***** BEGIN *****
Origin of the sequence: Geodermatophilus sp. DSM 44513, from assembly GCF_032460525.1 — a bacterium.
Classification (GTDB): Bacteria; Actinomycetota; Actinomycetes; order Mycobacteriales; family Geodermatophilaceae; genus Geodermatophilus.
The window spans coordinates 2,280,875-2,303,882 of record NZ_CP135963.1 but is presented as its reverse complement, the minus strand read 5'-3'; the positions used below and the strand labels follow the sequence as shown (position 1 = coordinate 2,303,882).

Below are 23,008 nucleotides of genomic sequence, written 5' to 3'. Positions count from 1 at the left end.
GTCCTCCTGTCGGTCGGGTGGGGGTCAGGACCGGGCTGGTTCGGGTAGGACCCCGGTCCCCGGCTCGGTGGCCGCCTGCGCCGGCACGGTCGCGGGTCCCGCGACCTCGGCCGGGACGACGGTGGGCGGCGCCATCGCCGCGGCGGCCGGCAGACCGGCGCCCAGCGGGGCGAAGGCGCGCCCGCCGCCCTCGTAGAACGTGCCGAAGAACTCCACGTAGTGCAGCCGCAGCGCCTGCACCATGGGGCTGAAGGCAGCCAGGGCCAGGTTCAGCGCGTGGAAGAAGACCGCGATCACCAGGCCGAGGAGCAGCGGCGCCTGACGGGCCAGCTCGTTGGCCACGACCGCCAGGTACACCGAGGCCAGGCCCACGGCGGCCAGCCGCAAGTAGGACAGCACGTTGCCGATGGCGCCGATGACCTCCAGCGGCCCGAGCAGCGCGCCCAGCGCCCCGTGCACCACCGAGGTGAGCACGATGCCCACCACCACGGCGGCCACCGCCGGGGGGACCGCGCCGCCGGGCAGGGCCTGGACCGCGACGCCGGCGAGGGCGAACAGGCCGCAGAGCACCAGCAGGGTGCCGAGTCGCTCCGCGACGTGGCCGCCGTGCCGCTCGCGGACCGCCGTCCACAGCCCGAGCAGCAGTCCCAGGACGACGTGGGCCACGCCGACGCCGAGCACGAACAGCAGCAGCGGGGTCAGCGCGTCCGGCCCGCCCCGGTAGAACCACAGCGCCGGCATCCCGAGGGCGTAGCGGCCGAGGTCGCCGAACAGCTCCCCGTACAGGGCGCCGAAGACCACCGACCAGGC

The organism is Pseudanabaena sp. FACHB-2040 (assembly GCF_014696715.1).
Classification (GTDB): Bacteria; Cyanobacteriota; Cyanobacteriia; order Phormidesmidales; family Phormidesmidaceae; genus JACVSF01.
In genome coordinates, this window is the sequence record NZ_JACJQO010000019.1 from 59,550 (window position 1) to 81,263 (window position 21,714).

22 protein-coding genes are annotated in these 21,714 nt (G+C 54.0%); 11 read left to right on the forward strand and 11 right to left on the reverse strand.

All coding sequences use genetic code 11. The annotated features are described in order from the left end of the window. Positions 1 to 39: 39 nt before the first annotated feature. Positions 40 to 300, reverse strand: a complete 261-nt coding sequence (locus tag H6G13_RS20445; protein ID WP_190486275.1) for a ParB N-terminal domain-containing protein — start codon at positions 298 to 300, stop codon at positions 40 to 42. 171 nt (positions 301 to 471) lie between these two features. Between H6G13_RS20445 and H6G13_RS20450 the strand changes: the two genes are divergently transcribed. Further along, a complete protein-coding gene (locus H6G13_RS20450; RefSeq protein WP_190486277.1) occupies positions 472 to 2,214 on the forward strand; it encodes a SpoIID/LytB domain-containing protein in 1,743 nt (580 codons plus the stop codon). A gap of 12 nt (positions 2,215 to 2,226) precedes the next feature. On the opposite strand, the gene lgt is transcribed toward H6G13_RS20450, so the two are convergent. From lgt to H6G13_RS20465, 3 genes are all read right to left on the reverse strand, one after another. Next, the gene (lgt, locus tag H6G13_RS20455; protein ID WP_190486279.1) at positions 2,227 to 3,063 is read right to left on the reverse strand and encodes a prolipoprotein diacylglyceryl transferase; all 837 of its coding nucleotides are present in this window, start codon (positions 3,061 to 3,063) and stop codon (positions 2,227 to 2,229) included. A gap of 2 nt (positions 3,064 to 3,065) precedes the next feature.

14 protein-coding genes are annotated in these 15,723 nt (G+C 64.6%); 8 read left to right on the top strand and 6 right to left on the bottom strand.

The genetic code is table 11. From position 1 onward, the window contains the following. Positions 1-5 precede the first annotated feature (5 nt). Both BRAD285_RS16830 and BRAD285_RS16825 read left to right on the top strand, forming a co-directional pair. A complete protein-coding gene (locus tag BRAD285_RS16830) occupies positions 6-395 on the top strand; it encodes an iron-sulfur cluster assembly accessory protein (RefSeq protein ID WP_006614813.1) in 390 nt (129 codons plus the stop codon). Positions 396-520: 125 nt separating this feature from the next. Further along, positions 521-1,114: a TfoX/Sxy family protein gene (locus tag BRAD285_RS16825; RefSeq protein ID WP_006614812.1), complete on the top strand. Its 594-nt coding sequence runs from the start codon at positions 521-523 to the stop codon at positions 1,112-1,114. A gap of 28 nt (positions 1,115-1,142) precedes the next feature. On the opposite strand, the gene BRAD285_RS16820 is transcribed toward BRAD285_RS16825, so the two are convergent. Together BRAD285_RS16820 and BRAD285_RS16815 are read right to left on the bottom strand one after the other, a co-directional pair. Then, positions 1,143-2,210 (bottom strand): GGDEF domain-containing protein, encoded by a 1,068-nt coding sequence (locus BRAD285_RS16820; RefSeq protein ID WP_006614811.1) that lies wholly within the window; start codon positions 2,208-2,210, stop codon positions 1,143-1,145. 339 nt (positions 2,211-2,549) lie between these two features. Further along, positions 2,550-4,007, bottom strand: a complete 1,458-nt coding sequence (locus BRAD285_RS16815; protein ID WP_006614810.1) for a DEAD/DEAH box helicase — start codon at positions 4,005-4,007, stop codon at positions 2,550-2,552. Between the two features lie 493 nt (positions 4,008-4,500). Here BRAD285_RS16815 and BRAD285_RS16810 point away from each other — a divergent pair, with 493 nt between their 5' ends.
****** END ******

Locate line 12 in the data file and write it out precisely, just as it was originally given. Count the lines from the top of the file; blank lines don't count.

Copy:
The genetic code is table 11. From position 1 onward, the window contains the following. Positions 1-5 precede the first annotated feature (5 nt). Both BRAD285_RS16830 and BRAD285_RS16825 read left to right on the top strand, forming a co-directional pair. A complete protein-coding gene (locus tag BRAD285_RS16830) occupies positions 6-395 on the top strand; it encodes an iron-sulfur cluster assembly accessory protein (RefSeq protein ID WP_006614813.1) in 390 nt (129 codons plus the stop codon). Positions 396-520: 125 nt separating this feature from the next. Further along, positions 521-1,114: a TfoX/Sxy family protein gene (locus tag BRAD285_RS16825; RefSeq protein ID WP_006614812.1), complete on the top strand. Its 594-nt coding sequence runs from the start codon at positions 521-523 to the stop codon at positions 1,112-1,114. A gap of 28 nt (positions 1,115-1,142) precedes the next feature. On the opposite strand, the gene BRAD285_RS16820 is transcribed toward BRAD285_RS16825, so the two are convergent. Together BRAD285_RS16820 and BRAD285_RS16815 are read right to left on the bottom strand one after the other, a co-directional pair. Then, positions 1,143-2,210 (bottom strand): GGDEF domain-containing protein, encoded by a 1,068-nt coding sequence (locus BRAD285_RS16820; RefSeq protein ID WP_006614811.1) that lies wholly within the window; start codon positions 2,208-2,210, stop codon positions 1,143-1,145. 339 nt (positions 2,211-2,549) lie between these two features. Further along, positions 2,550-4,007, bottom strand: a complete 1,458-nt coding sequence (locus BRAD285_RS16815; protein ID WP_006614810.1) for a DEAD/DEAH box helicase — start codon at positions 4,005-4,007, stop codon at positions 2,550-2,552. Between the two features lie 493 nt (positions 4,008-4,500). Here BRAD285_RS16815 and BRAD285_RS16810 point away from each other — a divergent pair, with 493 nt between their 5' ends.